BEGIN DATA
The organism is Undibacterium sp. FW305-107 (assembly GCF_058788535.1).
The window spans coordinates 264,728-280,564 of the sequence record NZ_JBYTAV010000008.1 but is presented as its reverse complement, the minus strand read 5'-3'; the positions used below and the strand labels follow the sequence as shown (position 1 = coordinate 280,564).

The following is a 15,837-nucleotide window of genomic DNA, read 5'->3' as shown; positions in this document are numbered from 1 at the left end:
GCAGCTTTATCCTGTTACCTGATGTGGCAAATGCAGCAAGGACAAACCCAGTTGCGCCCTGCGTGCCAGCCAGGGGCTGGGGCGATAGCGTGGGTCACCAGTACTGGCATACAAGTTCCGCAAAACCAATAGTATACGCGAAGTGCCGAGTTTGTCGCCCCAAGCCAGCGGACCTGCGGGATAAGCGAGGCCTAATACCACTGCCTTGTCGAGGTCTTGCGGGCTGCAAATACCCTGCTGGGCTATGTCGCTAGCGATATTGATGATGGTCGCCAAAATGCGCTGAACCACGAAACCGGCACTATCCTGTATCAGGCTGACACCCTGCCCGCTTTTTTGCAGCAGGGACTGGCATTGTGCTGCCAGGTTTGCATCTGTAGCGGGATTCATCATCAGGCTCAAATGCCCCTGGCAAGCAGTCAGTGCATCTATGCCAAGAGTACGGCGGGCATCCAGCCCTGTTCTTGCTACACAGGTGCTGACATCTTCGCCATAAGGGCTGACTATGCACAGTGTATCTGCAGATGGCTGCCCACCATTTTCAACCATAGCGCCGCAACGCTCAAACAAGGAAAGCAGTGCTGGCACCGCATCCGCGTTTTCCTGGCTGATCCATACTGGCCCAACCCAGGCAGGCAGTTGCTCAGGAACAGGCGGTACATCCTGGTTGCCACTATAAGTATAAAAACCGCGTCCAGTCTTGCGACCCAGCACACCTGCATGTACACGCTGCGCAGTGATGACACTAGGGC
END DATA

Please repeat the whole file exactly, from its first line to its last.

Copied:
The organism is Undibacterium sp. FW305-107 (assembly GCF_058788535.1).
The window spans coordinates 264,728-280,564 of the sequence record NZ_JBYTAV010000008.1 but is presented as its reverse complement, the minus strand read 5'-3'; the positions used below and the strand labels follow the sequence as shown (position 1 = coordinate 280,564).

The following is a 15,837-nucleotide window of genomic DNA, read 5'->3' as shown; positions in this document are numbered from 1 at the left end:
GCAGCTTTATCCTGTTACCTGATGTGGCAAATGCAGCAAGGACAAACCCAGTTGCGCCCTGCGTGCCAGCCAGGGGCTGGGGCGATAGCGTGGGTCACCAGTACTGGCATACAAGTTCCGCAAAACCAATAGTATACGCGAAGTGCCGAGTTTGTCGCCCCAAGCCAGCGGACCTGCGGGATAAGCGAGGCCTAATACCACTGCCTTGTCGAGGTCTTGCGGGCTGCAAATACCCTGCTGGGCTATGTCGCTAGCGATATTGATGATGGTCGCCAAAATGCGCTGAACCACGAAACCGGCACTATCCTGTATCAGGCTGACACCCTGCCCGCTTTTTTGCAGCAGGGACTGGCATTGTGCTGCCAGGTTTGCATCTGTAGCGGGATTCATCATCAGGCTCAAATGCCCCTGGCAAGCAGTCAGTGCATCTATGCCAAGAGTACGGCGGGCATCCAGCCCTGTTCTTGCTACACAGGTGCTGACATCTTCGCCATAAGGGCTGACTATGCACAGTGTATCTGCAGATGGCTGCCCACCATTTTCAACCATAGCGCCGCAACGCTCAAACAAGGAAAGCAGTGCTGGCACCGCATCCGCGTTTTCCTGGCTGATCCATACTGGCCCAACCCAGGCAGGCAGTTGCTCAGGAACAGGCGGTACATCCTGGTTGCCACTATAAGTATAAAAACCGCGTCCAGTCTTGCGACCCAGCACACCTGCATGTACACGCTGCGCAGTGATGACACTAGGGC